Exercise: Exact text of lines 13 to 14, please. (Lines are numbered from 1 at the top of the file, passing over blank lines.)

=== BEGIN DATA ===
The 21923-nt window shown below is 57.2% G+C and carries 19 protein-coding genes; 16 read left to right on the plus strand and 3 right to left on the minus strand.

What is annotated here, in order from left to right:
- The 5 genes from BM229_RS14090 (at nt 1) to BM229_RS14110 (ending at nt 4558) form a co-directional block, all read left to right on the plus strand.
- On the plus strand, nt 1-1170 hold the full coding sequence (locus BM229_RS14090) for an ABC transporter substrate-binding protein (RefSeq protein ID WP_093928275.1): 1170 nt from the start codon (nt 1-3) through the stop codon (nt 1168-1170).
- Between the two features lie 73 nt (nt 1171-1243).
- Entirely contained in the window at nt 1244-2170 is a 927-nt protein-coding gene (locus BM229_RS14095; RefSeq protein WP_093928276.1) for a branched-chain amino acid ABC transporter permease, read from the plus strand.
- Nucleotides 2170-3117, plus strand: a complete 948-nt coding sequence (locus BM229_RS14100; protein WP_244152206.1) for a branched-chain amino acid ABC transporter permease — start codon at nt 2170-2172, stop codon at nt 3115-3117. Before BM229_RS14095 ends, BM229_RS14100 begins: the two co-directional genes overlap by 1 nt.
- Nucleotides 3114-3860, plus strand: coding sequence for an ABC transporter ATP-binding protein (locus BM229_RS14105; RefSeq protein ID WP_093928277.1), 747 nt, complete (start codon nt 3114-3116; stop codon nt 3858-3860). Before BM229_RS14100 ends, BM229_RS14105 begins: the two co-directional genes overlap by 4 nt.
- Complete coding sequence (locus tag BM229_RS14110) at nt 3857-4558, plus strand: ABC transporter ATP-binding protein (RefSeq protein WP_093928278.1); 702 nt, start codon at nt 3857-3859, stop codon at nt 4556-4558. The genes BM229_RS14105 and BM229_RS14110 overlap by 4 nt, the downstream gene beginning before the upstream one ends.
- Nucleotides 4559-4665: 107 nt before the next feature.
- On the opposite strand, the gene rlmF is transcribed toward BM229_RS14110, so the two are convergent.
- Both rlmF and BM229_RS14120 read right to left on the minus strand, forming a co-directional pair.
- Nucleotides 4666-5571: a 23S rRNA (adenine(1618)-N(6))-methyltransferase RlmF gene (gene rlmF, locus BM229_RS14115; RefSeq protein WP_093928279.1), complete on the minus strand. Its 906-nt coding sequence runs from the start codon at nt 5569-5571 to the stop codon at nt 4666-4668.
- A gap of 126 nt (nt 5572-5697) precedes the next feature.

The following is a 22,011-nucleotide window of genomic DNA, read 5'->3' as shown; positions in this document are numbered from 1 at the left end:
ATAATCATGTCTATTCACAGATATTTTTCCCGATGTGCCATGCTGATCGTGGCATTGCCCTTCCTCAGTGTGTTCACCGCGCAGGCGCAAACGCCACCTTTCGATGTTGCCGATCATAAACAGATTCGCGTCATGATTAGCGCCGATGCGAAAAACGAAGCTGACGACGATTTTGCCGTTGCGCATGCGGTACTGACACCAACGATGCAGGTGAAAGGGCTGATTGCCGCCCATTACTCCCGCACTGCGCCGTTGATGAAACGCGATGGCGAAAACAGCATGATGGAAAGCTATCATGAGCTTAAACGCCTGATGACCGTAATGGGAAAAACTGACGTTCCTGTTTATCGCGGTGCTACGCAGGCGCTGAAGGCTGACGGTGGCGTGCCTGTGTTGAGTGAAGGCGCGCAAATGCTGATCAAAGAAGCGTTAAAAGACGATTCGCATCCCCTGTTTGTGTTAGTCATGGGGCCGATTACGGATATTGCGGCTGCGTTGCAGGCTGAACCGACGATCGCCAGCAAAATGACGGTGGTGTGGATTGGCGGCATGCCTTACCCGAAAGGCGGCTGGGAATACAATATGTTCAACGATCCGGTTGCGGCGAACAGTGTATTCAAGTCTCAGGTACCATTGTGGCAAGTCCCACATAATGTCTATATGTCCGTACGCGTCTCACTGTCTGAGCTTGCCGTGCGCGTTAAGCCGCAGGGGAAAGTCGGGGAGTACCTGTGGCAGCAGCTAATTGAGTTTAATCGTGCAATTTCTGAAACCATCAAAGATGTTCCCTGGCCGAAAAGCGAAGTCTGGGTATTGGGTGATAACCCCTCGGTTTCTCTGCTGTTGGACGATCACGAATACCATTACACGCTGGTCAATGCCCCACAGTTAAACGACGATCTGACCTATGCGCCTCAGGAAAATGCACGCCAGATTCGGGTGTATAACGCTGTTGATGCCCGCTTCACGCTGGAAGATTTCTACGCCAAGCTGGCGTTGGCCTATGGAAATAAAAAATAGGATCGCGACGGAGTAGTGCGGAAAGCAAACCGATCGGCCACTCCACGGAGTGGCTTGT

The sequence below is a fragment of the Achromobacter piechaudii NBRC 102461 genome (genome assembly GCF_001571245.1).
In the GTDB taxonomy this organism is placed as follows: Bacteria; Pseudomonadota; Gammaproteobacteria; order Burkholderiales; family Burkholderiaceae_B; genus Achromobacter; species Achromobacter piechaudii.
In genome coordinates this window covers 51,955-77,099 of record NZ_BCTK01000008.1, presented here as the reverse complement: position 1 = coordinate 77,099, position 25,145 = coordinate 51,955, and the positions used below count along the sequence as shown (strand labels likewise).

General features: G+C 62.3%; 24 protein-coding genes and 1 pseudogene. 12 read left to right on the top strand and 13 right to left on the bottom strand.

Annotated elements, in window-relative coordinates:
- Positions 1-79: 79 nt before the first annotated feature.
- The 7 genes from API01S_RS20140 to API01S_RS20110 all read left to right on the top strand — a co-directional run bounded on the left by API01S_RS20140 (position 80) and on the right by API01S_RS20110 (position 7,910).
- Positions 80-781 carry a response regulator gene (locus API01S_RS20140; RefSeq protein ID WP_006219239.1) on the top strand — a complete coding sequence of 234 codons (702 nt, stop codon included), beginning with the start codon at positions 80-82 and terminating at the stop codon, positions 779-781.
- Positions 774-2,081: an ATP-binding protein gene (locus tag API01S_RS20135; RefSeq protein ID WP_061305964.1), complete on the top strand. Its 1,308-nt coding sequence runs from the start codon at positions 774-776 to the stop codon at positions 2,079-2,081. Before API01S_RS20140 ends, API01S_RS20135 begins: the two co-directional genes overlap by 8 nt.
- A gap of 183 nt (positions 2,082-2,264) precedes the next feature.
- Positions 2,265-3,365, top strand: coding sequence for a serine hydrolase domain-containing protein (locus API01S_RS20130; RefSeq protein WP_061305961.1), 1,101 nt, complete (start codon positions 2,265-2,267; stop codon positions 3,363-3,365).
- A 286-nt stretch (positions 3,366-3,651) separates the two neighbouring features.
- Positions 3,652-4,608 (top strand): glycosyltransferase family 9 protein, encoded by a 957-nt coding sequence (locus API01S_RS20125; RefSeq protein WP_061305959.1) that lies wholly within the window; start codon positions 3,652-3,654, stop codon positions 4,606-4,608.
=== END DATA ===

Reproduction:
- Nucleotides 4666-5571: a 23S rRNA (adenine(1618)-N(6))-methyltransferase RlmF gene (gene rlmF, locus BM229_RS14115; RefSeq protein WP_093928279.1), complete on the minus strand. Its 906-nt coding sequence runs from the start codon at nt 5569-5571 to the stop codon at nt 4666-4668.
- A gap of 126 nt (nt 5572-5697) precedes the next feature.